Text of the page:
Bonaire is known for its pioneering role in the preservation of the marine environment.
Many visitors in the months of August, September or October are pleased and surprised to find they are on Bonaire during spawning activities of corals and other invertebrates. Other visitors plan their trips to Bonaire specifically for the chance to glimpse this unique Bonaire scuba diving event. For over 30 years, the entire fringing reef system around Bonaire is a national park, protected from the high water level to a depth of 200 feet/ 60 meters. The Bonaire National Marine Park protects it in different ways.
First, all Bonaire scuba divers have to attend a Bonaire National Marine Park Orientation prior to their first scuba dive on the island. These orientation sessions are usually held at around 9 AM the morning after you arrive on Bonaire, and you are required to attend and to obtain your Marine Park tag, valid for one calendar year if you want to legally scuba dive here. The cost of the tag is US$25, and the proceeds help to support park management and services.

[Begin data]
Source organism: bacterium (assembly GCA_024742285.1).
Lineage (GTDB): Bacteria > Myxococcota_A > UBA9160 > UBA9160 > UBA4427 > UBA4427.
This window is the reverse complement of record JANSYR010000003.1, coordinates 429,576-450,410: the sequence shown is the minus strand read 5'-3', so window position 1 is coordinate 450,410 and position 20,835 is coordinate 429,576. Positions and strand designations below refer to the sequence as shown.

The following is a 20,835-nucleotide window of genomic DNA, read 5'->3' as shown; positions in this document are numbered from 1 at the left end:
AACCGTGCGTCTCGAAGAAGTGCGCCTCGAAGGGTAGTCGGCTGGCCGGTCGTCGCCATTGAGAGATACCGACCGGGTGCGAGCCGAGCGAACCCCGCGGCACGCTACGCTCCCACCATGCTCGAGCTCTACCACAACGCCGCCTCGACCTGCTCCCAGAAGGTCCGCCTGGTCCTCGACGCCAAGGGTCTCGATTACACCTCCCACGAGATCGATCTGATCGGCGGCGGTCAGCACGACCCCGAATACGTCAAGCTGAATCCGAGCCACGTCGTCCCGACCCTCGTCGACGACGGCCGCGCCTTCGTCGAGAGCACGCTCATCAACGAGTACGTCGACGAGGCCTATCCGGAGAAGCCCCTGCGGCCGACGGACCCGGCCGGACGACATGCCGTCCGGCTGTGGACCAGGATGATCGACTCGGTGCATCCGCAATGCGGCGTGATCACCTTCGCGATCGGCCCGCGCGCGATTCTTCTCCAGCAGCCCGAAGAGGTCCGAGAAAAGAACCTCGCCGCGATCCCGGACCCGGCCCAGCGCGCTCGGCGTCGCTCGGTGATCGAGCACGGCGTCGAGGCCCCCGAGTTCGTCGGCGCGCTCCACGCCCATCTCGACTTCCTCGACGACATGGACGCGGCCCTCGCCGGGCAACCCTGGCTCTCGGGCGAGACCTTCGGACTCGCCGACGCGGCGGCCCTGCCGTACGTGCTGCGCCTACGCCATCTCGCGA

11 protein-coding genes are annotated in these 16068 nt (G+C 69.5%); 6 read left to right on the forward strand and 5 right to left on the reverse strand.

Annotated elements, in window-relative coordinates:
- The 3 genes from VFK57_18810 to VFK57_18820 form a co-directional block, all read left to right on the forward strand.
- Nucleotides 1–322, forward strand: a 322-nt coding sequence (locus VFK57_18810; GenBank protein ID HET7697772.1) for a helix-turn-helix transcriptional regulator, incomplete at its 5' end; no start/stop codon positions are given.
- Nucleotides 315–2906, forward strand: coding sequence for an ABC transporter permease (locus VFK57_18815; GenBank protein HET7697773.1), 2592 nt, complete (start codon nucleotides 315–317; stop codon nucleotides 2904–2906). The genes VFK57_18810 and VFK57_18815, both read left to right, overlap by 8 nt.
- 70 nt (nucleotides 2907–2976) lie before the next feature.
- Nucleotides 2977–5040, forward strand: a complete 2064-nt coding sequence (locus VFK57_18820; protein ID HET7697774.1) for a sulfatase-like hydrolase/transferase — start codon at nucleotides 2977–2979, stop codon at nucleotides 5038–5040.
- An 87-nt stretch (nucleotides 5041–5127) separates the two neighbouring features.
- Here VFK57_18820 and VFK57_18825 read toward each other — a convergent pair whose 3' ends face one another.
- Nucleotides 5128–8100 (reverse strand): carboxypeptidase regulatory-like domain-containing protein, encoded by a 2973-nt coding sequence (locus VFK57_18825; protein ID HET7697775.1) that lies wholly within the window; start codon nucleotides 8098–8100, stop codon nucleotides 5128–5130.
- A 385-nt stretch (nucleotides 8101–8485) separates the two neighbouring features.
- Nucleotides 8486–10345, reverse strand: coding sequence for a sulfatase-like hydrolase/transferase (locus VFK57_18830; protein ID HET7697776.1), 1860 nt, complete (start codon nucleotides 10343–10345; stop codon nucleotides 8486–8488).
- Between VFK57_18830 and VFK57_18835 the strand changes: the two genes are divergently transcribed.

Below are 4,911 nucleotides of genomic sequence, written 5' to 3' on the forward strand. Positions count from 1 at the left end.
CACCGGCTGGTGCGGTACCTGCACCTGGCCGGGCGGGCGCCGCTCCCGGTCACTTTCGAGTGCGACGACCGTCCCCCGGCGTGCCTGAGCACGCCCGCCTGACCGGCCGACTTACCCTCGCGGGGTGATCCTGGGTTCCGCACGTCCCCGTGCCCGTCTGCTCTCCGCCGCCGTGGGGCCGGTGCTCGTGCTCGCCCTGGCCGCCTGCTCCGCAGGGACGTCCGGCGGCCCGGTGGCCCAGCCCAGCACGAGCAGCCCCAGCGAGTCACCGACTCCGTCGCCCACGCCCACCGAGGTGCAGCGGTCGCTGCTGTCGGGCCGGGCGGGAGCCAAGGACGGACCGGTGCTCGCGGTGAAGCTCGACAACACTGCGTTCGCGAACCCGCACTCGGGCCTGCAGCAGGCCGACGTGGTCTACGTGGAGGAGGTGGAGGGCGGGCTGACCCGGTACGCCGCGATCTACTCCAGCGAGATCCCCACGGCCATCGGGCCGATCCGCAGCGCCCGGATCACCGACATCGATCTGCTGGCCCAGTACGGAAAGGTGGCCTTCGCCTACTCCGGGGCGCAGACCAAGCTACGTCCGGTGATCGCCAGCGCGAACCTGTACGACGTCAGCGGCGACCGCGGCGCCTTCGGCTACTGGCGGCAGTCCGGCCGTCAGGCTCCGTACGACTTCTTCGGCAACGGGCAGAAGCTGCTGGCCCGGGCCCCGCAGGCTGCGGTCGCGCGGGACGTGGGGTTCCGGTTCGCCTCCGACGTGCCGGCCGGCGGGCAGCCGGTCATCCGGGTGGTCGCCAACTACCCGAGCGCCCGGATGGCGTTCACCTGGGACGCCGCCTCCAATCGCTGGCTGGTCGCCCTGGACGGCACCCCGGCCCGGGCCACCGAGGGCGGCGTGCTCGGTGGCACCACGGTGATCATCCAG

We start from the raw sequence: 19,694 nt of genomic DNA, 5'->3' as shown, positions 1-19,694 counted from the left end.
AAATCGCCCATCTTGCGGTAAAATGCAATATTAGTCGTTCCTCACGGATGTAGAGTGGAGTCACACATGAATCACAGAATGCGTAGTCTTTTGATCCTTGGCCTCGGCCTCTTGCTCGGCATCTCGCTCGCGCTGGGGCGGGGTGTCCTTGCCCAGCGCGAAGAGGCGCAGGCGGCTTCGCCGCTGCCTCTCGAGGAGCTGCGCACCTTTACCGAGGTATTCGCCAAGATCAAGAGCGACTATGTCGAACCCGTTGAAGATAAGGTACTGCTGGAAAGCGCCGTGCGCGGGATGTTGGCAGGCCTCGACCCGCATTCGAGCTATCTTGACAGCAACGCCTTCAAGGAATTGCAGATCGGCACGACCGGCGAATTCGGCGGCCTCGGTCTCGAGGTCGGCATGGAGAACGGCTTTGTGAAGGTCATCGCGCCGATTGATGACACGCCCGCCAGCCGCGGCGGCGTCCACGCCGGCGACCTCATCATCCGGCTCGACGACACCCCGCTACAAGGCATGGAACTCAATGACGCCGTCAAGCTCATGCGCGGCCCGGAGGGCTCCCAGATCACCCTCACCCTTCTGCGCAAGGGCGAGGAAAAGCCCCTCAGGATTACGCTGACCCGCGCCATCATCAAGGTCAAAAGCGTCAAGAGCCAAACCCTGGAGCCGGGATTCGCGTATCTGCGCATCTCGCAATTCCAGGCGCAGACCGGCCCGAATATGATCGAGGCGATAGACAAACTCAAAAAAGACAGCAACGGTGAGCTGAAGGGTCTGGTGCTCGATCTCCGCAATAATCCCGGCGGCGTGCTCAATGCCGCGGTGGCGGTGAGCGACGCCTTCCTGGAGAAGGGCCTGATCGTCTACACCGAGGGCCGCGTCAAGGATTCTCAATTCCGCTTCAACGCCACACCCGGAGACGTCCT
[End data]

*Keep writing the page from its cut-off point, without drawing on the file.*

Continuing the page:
Another of the Bonaire Marine Park Regulations is for all visitors to do a check-out scuba dive before taking off on their own to shore dive or going on a dive boat. The main reasons for this are to have each scuba diver check her (or his) buoyancy so that damage to the reef is limited or - even better - eliminated. It also gives you an excellent opportunity to check your dive gear before you go. Check in early and ask your Bonaire scuba dive centre for more info on their orientation.
After the check out dive, you are ready to go. The waters on the leeward Western side of Bonaire are exceptionally calm, clear of silt, and you can scuba dive year round. It is an ideal destination for underwater photographers. Bonaire’s reefs contain virtually every single macro critter from the Reef Fish: Caribbean ID book and the fish — which have enjoyed protected status since 1978 — get up close and personal. Water temperatures average a lukewarm 78-84°F (25.6-28.9°C), with visibility averaging over 100 feet (30m), and frequently reaching up to 150 feet (50m) On the leeward coast, there are many places where it is easy to just walk in the water from the shore and scuba dive, or snorkel! The East Coast is the windward side. Scuba diving there is completely different, and not recommended without an experienced local guide.
In case of a scuba diving accident or emergency, Bonaire has one of the Caribbean's best staffed, recompression chambers. The state of the art chamber is located opposite to the San Francisco Hospital Emergency Room, and people in need of treatment must go to the hospital to gain access to the chamber. It is the most comfortable recompression chamber of the Caribbean: highly recommended! The treatments are long, boring and expensive though, so maybe you better watch your scuba diving limits.